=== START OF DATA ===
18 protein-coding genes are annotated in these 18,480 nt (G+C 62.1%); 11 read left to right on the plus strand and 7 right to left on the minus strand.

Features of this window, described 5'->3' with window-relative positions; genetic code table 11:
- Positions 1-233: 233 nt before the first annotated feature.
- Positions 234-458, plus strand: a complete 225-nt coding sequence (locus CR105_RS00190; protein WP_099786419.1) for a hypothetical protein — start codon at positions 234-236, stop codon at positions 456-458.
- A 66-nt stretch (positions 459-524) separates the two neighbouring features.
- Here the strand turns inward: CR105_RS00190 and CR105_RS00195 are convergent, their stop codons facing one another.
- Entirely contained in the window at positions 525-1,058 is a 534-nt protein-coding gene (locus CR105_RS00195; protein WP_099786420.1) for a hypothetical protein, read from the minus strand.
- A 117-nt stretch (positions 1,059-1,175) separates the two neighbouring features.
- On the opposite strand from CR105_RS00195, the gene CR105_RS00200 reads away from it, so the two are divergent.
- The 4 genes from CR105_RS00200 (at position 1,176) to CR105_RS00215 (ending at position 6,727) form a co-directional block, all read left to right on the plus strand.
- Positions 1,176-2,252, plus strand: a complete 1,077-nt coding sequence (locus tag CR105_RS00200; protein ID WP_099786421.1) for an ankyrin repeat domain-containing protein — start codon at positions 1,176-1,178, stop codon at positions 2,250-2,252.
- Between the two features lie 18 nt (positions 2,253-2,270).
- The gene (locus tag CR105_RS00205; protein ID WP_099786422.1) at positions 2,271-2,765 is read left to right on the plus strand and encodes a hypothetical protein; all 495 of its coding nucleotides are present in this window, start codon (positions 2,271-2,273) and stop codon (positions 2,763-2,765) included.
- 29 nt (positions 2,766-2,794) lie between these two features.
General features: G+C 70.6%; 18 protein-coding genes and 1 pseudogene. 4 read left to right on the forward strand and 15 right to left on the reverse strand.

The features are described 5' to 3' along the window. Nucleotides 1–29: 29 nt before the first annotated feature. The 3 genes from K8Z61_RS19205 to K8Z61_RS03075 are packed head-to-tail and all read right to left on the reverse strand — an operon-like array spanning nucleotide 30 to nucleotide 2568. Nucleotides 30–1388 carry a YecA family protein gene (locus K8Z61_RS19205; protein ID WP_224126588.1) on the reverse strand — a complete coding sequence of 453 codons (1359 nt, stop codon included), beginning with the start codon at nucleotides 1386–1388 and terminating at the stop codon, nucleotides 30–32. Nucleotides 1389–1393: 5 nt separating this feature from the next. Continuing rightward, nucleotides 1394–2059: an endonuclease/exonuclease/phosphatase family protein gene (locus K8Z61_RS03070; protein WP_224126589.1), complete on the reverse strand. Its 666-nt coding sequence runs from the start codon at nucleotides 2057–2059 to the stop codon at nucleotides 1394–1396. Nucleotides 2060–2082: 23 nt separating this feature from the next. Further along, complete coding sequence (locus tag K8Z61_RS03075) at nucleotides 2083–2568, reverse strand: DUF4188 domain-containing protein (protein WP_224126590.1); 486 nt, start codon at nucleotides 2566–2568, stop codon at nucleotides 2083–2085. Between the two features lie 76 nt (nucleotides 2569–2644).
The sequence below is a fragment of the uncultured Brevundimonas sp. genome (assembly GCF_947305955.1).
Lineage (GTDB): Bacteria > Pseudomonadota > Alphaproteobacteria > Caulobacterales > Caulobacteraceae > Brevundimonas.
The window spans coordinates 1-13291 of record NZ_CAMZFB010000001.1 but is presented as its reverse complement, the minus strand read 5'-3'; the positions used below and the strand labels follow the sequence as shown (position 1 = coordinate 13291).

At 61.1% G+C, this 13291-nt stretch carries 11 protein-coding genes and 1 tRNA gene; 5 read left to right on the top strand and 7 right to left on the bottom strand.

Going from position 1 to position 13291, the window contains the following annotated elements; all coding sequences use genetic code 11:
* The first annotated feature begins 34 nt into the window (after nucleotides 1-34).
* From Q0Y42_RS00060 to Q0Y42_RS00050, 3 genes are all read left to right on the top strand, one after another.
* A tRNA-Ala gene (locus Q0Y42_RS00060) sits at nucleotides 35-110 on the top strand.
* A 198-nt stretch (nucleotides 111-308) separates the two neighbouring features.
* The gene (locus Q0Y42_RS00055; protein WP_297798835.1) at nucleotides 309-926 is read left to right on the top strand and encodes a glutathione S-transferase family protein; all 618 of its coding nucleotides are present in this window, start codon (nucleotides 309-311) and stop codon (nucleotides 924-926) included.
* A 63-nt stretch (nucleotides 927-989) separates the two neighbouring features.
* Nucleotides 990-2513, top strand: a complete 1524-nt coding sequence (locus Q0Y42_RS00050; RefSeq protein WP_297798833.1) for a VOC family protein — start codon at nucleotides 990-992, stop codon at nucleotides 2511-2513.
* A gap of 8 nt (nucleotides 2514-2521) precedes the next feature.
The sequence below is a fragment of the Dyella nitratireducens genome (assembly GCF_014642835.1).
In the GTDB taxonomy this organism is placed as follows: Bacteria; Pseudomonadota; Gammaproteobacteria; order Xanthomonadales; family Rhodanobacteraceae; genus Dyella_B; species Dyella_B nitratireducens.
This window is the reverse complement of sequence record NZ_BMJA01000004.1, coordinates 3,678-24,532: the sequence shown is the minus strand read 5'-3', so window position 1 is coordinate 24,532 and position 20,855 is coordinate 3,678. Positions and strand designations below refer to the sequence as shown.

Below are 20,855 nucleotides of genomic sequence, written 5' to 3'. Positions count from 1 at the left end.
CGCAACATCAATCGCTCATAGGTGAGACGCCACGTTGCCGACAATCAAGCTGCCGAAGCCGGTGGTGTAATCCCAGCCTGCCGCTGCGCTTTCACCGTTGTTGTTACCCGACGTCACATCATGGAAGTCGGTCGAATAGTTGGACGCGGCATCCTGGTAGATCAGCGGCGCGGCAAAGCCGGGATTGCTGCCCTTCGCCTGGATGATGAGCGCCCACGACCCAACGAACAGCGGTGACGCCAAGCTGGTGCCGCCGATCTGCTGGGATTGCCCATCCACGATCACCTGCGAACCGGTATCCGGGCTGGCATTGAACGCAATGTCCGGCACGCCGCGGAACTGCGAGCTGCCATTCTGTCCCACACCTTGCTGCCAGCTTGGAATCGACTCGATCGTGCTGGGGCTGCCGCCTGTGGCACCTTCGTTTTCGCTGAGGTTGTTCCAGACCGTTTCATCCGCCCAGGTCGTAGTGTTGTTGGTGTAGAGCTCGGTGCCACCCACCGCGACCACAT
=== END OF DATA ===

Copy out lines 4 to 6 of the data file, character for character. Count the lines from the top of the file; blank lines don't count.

- Positions 234-458, plus strand: a complete 225-nt coding sequence (locus CR105_RS00190; protein WP_099786419.1) for a hypothetical protein — start codon at positions 234-236, stop codon at positions 456-458.
- A 66-nt stretch (positions 459-524) separates the two neighbouring features.
- Here the strand turns inward: CR105_RS00190 and CR105_RS00195 are convergent, their stop codons facing one another.